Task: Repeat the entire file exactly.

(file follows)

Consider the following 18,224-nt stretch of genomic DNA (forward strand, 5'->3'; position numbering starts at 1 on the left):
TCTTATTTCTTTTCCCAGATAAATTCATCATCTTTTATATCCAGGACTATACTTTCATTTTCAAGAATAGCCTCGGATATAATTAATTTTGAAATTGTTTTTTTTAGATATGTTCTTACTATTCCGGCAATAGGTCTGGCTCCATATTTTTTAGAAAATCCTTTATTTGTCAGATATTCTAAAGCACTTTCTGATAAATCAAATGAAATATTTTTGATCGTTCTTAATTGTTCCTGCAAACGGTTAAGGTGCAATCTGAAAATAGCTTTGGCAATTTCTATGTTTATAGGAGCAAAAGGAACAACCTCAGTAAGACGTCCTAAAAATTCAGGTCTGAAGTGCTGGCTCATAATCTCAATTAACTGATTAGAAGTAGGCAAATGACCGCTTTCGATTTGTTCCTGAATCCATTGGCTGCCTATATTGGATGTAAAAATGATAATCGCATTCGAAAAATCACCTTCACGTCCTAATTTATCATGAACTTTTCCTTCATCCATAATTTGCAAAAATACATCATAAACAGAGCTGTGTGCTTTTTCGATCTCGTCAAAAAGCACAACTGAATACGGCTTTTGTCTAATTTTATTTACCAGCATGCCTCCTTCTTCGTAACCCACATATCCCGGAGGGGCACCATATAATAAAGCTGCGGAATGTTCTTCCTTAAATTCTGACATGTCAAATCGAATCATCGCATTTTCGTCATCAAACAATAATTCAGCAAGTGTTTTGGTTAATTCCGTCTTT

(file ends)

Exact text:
Consider the following 18,224-nt stretch of genomic DNA (forward strand, 5'->3'; position numbering starts at 1 on the left):
TCTTATTTCTTTTCCCAGATAAATTCATCATCTTTTATATCCAGGACTATACTTTCATTTTCAAGAATAGCCTCGGATATAATTAATTTTGAAATTGTTTTTTTTAGATATGTTCTTACTATTCCGGCAATAGGTCTGGCTCCATATTTTTTAGAAAATCCTTTATTTGTCAGATATTCTAAAGCACTTTCTGATAAATCAAATGAAATATTTTTGATCGTTCTTAATTGTTCCTGCAAACGGTTAAGGTGCAATCTGAAAATAGCTTTGGCAATTTCTATGTTTATAGGAGCAAAAGGAACAACCTCAGTAAGACGTCCTAAAAATTCAGGTCTGAAGTGCTGGCTCATAATCTCAATTAACTGATTAGAAGTAGGCAAATGACCGCTTTCGATTTGTTCCTGAATCCATTGGCTGCCTATATTGGATGTAAAAATGATAATCGCATTCGAAAAATCACCTTCACGTCCTAATTTATCATGAACTTTTCCTTCATCCATAATTTGCAAAAATACATCATAAACAGAGCTGTGTGCTTTTTCGATCTCGTCAAAAAGCACAACTGAATACGGCTTTTGTCTAATTTTATTTACCAGCATGCCTCCTTCTTCGTAACCCACATATCCCGGAGGGGCACCATATAATAAAGCTGCGGAATGTTCTTCCTTAAATTCTGACATGTCAAATCGAATCATCGCATTTTCGTCATCAAACAATAATTCAGCAAGTGTTTTGGTTAATTCCGTCTTT